- "Those who will suffer will be emerging markets and U.S. consumers, with no military advantage gained."
2. When there is cash, Ford will come
When it comes to the forecast driverless car revolution, Ford says it isn't worried about being first to market; it just wants to be sure its vehicles are profitable.
- You hear a lot of talk from Waymo, Tesla, Audi, GM and others about their fast-advancing self-driving car projects. Most are already in pilot tests, and planning to be on the market in a year or two.
- But none of that rattles Ford, CEO Jim Hackett tells Axios' Joann Muller. He doesn't plan to have a self-driving fleet on the road until 2021, a more leisurely pace set by his preference to first see that customers want them — a demand that isn't apparent yet.
- Says Joann: "If you don't have a business model that works, great technology doesn’t matter. Just ask Blackberry."
The big picture: Hackett says the secret is high utilization rates — keeping one's self-driving fleet on the road, collecting revenue, as much as possible.
- Toward that aim, Hackett says automated goods delivery has as much promise as driverless taxis.
- In Miami, Ford is testing automated pizza delivery with Domino’s, and robot package delivery with Postmates.
What's next: Ford recently carved out its AV project as a separate business to accelerate development and attract investors, and expects to invest $4 billion through 2023.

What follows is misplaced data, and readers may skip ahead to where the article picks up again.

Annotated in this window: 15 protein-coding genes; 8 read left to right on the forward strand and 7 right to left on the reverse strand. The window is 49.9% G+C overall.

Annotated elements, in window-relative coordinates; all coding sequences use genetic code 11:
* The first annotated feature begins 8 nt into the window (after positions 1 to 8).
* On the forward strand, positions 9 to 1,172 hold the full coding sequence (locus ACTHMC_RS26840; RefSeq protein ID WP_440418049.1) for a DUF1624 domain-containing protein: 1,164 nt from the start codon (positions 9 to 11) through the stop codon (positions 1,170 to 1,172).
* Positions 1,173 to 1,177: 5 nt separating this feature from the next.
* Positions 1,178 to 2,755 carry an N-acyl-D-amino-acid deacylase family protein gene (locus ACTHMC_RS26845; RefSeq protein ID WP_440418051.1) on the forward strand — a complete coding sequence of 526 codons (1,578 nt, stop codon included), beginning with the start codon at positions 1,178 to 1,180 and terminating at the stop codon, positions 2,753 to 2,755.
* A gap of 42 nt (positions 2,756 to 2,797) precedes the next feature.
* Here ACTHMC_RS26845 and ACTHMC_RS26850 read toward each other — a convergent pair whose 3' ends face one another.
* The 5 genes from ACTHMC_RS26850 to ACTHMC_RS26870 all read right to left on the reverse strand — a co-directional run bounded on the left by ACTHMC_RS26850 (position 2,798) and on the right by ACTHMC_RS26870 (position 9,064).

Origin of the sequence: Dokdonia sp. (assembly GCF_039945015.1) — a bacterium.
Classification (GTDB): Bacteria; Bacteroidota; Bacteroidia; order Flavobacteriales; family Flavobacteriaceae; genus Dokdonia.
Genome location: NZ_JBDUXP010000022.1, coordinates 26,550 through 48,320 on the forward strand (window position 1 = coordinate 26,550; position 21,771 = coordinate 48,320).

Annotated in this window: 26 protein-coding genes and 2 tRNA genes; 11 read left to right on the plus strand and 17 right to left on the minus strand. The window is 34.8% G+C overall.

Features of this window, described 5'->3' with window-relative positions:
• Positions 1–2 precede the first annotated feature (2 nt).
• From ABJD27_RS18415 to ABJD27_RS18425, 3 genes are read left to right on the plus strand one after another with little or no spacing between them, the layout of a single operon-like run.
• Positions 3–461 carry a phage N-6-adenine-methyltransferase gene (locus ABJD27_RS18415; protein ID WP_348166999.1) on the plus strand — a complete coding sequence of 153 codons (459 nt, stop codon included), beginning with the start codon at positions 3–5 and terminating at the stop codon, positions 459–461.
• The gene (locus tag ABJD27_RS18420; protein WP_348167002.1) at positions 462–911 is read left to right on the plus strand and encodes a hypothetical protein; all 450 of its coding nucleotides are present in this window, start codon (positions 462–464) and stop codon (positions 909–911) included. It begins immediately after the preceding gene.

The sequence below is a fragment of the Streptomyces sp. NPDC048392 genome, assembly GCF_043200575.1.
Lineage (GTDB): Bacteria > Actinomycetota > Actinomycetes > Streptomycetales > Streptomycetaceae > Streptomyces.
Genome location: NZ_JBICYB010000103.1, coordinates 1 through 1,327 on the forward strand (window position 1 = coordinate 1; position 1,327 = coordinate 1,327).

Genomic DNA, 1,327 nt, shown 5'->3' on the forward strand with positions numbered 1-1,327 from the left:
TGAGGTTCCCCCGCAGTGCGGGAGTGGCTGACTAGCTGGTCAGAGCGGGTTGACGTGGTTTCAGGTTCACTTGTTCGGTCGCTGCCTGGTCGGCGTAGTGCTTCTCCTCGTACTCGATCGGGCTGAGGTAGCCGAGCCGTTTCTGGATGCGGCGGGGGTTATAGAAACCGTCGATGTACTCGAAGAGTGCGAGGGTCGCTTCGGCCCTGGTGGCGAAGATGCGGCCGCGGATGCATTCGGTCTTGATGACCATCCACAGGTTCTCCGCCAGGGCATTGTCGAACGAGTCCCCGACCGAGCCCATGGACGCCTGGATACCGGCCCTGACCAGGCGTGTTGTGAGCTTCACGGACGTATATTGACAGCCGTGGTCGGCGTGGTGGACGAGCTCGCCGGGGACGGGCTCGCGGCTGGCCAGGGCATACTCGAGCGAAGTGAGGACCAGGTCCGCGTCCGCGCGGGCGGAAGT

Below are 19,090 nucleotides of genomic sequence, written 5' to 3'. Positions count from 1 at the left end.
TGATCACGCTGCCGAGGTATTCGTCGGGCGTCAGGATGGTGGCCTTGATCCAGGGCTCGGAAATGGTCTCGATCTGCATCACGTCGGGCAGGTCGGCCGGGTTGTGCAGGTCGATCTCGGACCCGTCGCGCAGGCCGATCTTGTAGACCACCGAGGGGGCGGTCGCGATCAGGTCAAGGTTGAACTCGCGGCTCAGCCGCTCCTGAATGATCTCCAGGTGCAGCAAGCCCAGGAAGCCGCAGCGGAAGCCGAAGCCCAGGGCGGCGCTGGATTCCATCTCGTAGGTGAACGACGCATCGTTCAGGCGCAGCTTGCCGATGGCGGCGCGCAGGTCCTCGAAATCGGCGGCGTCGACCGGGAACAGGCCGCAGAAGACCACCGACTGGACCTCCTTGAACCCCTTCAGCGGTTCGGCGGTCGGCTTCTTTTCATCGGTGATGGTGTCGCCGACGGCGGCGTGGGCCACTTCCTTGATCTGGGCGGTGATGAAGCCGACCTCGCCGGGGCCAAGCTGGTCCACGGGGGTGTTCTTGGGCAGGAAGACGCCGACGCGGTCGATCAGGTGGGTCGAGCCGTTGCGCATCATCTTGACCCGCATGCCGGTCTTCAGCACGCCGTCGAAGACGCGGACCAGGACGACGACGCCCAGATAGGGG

Go deeper: Read Joann's full piece
3. What you may have missed
4. Worthy of your time
Nuance: A love story (Meghan Daum - Medium)
The plunging U.S. share of venture investment (Marisa Fernandez - Axios)
The Chinese electronic supermarket (The Economist) (subscription)
Amazon, the former trillion-dollar company (Richard Waters - FT)
An automated Japanese warehouse cut workers by 90% (Yomiuri Shimbun) (h/t Mark Bain)
5. 1 building thing: A robot at a construction site
For its latest trick, a dog-like robot from Boston Dynamics noses around a construction site and scuttles up stairs on four legs — a demonstration, the company hopes, for why the market should buy its creations.
Why it matters: Boston Dynamics is trying to figure out how to sell its robots, including Spot, the robot that in the clip above is moving with an agility and versatility that possibly no rival has matched, Axios' Kaveh Waddell reports.
What's going on: Boston Dynamics likes to cloud its work with mystery, teasing the watching world with showy videos in which robots do amazing feats.
Reality check: We asked Boston Dynamics whether the robot above is autonomous or human-driven, but it did not answer.
- Previously, it told Axios that SpotMini, a smaller four-legged bot, can operate autonomously in controlled settings, once it learns its surroundings.
- But in a recent demonstration for a New York Times reporter, the same bot was being controlled by a human as it trotted around a Boston-area parking lot.
What's next: Beyond putting out flashy demos, the company has been plagued with questions about how it will make money. Just last week, Rethink, a storied robotics company, folded. An executive told the Boston Globe it crumbled under pressure from competitors, not because of wider monetization problems in the industry.